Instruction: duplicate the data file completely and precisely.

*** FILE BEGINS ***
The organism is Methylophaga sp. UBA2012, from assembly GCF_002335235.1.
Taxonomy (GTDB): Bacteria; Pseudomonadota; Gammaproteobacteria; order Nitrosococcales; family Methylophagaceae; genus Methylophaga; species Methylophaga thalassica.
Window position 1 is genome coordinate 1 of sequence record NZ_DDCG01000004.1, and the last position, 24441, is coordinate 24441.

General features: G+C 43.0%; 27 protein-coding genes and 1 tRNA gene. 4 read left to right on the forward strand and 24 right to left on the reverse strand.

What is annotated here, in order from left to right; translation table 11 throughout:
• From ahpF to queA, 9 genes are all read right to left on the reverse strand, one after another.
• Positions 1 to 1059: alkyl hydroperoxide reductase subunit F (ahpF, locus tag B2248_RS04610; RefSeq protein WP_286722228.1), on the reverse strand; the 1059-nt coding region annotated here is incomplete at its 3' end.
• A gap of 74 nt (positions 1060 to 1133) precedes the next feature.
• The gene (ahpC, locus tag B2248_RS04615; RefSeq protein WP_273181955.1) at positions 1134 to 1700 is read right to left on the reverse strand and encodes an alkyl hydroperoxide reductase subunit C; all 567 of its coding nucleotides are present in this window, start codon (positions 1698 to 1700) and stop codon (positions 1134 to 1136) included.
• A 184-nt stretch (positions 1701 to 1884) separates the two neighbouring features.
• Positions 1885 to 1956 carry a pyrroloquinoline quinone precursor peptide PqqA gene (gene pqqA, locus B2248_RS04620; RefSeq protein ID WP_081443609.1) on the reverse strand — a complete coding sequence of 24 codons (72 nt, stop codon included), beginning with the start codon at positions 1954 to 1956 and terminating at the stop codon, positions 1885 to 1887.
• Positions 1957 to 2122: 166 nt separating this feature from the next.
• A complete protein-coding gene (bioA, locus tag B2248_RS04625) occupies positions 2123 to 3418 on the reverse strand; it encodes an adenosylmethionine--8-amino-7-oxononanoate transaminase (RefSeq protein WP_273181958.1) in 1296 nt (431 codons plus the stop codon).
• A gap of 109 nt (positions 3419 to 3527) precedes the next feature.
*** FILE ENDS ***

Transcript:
The organism is Methylophaga sp. UBA2012, from assembly GCF_002335235.1.
Taxonomy (GTDB): Bacteria; Pseudomonadota; Gammaproteobacteria; order Nitrosococcales; family Methylophagaceae; genus Methylophaga; species Methylophaga thalassica.
Window position 1 is genome coordinate 1 of sequence record NZ_DDCG01000004.1, and the last position, 24441, is coordinate 24441.

General features: G+C 43.0%; 27 protein-coding genes and 1 tRNA gene. 4 read left to right on the forward strand and 24 right to left on the reverse strand.

What is annotated here, in order from left to right; translation table 11 throughout:
• From ahpF to queA, 9 genes are all read right to left on the reverse strand, one after another.
• Positions 1 to 1059: alkyl hydroperoxide reductase subunit F (ahpF, locus tag B2248_RS04610; RefSeq protein WP_286722228.1), on the reverse strand; the 1059-nt coding region annotated here is incomplete at its 3' end.
• A gap of 74 nt (positions 1060 to 1133) precedes the next feature.
• The gene (ahpC, locus tag B2248_RS04615; RefSeq protein WP_273181955.1) at positions 1134 to 1700 is read right to left on the reverse strand and encodes an alkyl hydroperoxide reductase subunit C; all 567 of its coding nucleotides are present in this window, start codon (positions 1698 to 1700) and stop codon (positions 1134 to 1136) included.
• A 184-nt stretch (positions 1701 to 1884) separates the two neighbouring features.
• Positions 1885 to 1956 carry a pyrroloquinoline quinone precursor peptide PqqA gene (gene pqqA, locus B2248_RS04620; RefSeq protein ID WP_081443609.1) on the reverse strand — a complete coding sequence of 24 codons (72 nt, stop codon included), beginning with the start codon at positions 1954 to 1956 and terminating at the stop codon, positions 1885 to 1887.
• Positions 1957 to 2122: 166 nt separating this feature from the next.
• A complete protein-coding gene (bioA, locus tag B2248_RS04625) occupies positions 2123 to 3418 on the reverse strand; it encodes an adenosylmethionine--8-amino-7-oxononanoate transaminase (RefSeq protein WP_273181958.1) in 1296 nt (431 codons plus the stop codon).
• A gap of 109 nt (positions 3419 to 3527) precedes the next feature.